A Home Like No Other

Goonmeet Chauhan


This home in Greater Kailash, New Delhi, has been imbued with sumptuous green elements, environmentally-sensitive features, and wheelchair-friendly spaces by TCS Architects, making it an abode where everyone can belong.

Fashioned on the ‘Garden Apartments’ theme, this beautiful abode in Greater Kailash, New Delhi, is designed to enrich a city lifestyle and also fulfil contemporary residential needs. The visual of this edifice is unique, endowing it with an identity that cannot be compared to other residential complexes located in the neighbourhood. “Equipped with all possible modern facilities and amenities, this project is intended to reflect luxury with a green lift,” states the team from New Delhi-based TCS Architects.

Over the years, with tree cover in urban colonies decreasing, the craving for green views and a connection to nature has intensified, both for visual reasons as well as for the maintenance of sufficient biomass to produce oxygen. “Within the context of Delhi, where most stand-alone homes are now built on stilts, the ground level gets invaded by cars even within the home. As a result, the front boundary walls have been reduced to a string of gates, which further attacks the green cover within the plots,” states the team.

In line with this concern, TCS Architects, a sibling design studio of Design Forum International that focuses on independent homes, took a pledge to ensure the retention of the existing biomass on site in the form of trees or shrubs, and to further augment it with planter balconies and terrace gardens. “The project was conceived by integrating the existing trees into the spatial planning, and planned with a key intent that all spaces, including kitchen, study and bedrooms, open on to a green view. Well-proportioned, vastu-enabled and efficiently-planned spaces are appropriately linked to each other to create a convenient flow between the kitchen, dining, bedrooms and study lounge,” states the team.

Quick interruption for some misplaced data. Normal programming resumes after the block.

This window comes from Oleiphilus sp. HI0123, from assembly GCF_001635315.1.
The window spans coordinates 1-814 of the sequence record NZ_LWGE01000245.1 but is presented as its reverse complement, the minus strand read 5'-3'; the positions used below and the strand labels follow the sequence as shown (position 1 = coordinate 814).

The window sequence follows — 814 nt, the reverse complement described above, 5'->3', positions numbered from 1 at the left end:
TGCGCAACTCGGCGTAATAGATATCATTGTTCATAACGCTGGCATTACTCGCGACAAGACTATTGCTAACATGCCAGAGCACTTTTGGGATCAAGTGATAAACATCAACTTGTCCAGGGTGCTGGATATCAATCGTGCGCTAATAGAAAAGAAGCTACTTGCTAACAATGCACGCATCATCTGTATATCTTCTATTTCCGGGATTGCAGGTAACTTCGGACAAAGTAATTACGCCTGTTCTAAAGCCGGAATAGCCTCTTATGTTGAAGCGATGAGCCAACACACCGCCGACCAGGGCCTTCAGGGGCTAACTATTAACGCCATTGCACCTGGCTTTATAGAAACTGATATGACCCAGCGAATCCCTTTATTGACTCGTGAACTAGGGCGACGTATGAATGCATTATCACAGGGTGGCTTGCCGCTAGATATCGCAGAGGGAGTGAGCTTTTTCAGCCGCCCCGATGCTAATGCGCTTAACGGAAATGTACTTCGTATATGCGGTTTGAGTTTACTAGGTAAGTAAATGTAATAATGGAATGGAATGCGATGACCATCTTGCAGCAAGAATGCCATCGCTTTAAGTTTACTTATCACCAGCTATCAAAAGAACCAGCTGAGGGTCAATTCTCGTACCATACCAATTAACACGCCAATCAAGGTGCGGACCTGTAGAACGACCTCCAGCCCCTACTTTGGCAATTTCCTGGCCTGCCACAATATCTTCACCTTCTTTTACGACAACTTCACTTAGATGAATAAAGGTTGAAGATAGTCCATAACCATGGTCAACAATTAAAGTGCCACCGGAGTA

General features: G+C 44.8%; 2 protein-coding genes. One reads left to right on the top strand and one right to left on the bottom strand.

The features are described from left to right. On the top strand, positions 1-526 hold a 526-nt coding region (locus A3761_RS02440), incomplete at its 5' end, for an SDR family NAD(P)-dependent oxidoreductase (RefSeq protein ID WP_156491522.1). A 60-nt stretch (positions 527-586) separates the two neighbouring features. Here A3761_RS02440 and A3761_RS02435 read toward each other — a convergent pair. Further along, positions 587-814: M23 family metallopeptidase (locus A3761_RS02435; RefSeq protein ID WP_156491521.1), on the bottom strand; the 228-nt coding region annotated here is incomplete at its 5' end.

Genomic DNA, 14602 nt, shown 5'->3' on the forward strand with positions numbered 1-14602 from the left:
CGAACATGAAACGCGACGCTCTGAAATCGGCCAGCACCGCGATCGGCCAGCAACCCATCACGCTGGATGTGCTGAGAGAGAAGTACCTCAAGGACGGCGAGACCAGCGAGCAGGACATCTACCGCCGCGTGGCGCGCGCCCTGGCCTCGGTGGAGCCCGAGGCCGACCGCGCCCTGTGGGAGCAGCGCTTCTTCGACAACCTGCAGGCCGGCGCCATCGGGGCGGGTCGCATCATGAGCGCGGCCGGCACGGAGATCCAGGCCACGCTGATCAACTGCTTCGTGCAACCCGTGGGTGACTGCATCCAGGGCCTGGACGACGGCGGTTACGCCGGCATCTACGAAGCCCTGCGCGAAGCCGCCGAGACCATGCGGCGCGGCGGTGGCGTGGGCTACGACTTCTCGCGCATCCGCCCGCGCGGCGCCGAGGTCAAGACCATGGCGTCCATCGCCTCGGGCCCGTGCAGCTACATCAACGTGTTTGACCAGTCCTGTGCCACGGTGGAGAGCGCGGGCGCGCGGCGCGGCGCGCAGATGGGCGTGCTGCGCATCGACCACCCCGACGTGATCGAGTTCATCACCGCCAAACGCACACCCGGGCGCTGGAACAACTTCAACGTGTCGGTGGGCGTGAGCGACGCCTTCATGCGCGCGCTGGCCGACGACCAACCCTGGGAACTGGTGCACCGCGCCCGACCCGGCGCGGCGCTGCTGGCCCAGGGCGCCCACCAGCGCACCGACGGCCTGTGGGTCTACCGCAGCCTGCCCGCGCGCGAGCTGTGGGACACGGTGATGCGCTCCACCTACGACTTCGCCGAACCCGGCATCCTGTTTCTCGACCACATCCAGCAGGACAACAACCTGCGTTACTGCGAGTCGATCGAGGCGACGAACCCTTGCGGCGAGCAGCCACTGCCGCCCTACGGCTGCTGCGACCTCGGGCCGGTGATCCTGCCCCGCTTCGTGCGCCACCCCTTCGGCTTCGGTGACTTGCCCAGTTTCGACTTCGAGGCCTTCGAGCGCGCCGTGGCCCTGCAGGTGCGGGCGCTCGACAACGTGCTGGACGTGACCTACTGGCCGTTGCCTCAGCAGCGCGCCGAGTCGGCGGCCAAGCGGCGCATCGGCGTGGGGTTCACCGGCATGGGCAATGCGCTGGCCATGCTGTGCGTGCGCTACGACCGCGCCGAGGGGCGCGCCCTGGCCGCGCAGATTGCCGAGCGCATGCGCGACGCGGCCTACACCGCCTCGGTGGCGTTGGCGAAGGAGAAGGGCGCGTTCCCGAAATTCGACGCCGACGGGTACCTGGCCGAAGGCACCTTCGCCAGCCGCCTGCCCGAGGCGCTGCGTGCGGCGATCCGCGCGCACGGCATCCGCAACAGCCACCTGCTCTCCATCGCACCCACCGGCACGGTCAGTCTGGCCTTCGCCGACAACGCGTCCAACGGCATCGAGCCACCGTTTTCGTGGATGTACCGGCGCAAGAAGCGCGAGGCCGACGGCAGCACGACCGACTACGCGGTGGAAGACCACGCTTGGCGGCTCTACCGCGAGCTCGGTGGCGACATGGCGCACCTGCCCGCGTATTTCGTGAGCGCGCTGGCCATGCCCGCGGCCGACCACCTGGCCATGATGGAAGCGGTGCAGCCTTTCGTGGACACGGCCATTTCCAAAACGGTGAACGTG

The windows have been aligned in a manner that the trees around the building can be viewed from within, fulfilling the twin desires of visual relief and the need for a constant supply of fresh air. Even at the stilt level, the parking has been planned carefully to carve out a small green lawn that facilitates the recharging of the ground water table.

All balconies have been designed with potted plantation to visually connect the inside to the outside at all levels, with requisite plumbing being enabled for practical green-scaping. A forest terrace garden has been crafted at the rooftop with flowering and fruit trees. “This enables the residents to enjoy the cocoon-like green up above the city, while simultaneously enjoying the pleasure of digging the earth and relishing sweet fruits off the trees,” states the team.

Great emphasis has been laid on natural light and cross-ventilation. Green building features such as high performance double-glaze glass, and dust-proof and sound-proof windows with thermal barriers have been used. Mosquito netting has been used to allow for the opening of windows and a five-star-rated air conditioning system is in place, along with solar geysers that are used for heating. Local materials such as exposed brick and contextually-appropriate Dholpur stone have been used.

The exterior is embellished with a contemporary stone jaali array which adds an element of fragility and creates an interesting pattern of light and shade. “Another first in this building is its design for universal accessibility, with a step-free entrance to the lift that is wheelchair-friendly, and wheelchair-accessible master bathrooms with broad doorways,” the team explains.